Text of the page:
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May 6, 2016
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The Issue of Contagion

Contagion

Along with the previously mentioned causal factors, a common environmental risk for teens can be exposure to the suicidal behavior of others.

When a life is lost in any community for any reason, there is often a large reaction. This is true when it comes to the issue of teen suicide. Partly due to the way the mainstream media chooses to report it.
Unfortunately, this kind of attention can have unintended effects for a number of reasons. Among these is the way in which we discuss the loss. Youth who are already in a dark place may see suicide as a glamorous ending because of all the concern, sympathy and attention that the deceased teen now receives, that they never received in life.
While this sort of reaction can be soothing to parents and other grieving loved ones, it can also be a source of misplaced hope when heard by other teens that are suicidal. The large amount of positive attention supports this sort of thinking in at-risk teens and makes suicide seem like an opportunity for increased sympathy, rather than the tragedy that it is.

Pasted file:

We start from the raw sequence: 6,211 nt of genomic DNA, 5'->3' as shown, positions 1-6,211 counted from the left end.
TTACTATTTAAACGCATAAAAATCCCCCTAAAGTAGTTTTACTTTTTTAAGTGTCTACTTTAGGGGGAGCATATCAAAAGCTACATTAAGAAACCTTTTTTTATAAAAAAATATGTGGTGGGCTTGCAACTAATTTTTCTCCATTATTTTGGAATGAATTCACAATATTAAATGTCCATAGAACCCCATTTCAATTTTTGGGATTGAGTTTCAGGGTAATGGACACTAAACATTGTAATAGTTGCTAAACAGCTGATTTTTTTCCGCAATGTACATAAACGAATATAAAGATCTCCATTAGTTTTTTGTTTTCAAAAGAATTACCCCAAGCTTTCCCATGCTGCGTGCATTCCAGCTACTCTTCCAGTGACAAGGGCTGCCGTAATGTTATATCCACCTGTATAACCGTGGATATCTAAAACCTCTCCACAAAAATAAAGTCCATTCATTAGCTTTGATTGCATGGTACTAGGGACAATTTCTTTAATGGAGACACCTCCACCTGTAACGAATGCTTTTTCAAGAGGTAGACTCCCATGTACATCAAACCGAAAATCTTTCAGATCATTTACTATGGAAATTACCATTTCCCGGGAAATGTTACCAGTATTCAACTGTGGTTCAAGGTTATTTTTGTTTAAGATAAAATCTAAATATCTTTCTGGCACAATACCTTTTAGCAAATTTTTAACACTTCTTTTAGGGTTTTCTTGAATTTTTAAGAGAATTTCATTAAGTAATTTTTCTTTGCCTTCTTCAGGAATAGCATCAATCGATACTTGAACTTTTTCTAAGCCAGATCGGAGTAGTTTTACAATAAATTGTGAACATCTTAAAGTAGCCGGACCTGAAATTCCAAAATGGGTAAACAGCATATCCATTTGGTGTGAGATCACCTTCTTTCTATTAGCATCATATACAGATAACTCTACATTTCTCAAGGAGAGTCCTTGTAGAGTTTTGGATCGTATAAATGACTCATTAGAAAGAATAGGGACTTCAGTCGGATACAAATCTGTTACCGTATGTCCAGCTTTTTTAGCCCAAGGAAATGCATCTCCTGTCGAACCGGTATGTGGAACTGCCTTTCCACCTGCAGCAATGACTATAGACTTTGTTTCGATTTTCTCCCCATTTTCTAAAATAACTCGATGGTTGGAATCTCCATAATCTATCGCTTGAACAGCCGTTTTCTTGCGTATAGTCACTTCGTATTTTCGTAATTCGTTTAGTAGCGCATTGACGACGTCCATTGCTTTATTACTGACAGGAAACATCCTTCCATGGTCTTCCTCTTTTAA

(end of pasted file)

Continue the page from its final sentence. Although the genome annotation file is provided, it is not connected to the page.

Thus, it is important for parents and community members to take precautions when discussing the death and avoid normalizing it in the minds of other teenagers. Of course, that’s not to say that a passive approach of “thou shalt not say” is ideal.

The best method of prevention is unquestionably a proactive one.

The suicide of one teen can become a platform to prevent the suicides of others. And it certainly should become an open space for other teens to seek help. Rather than a closed space in which like minded feelings of hopelessness can fester.
Educators, teachers, parents, and friends, should all take active steps to make resources more readily available. And should take the time to discuss with their loved ones the gravity of the issue. Along with the importance of future prevention and increased understanding.
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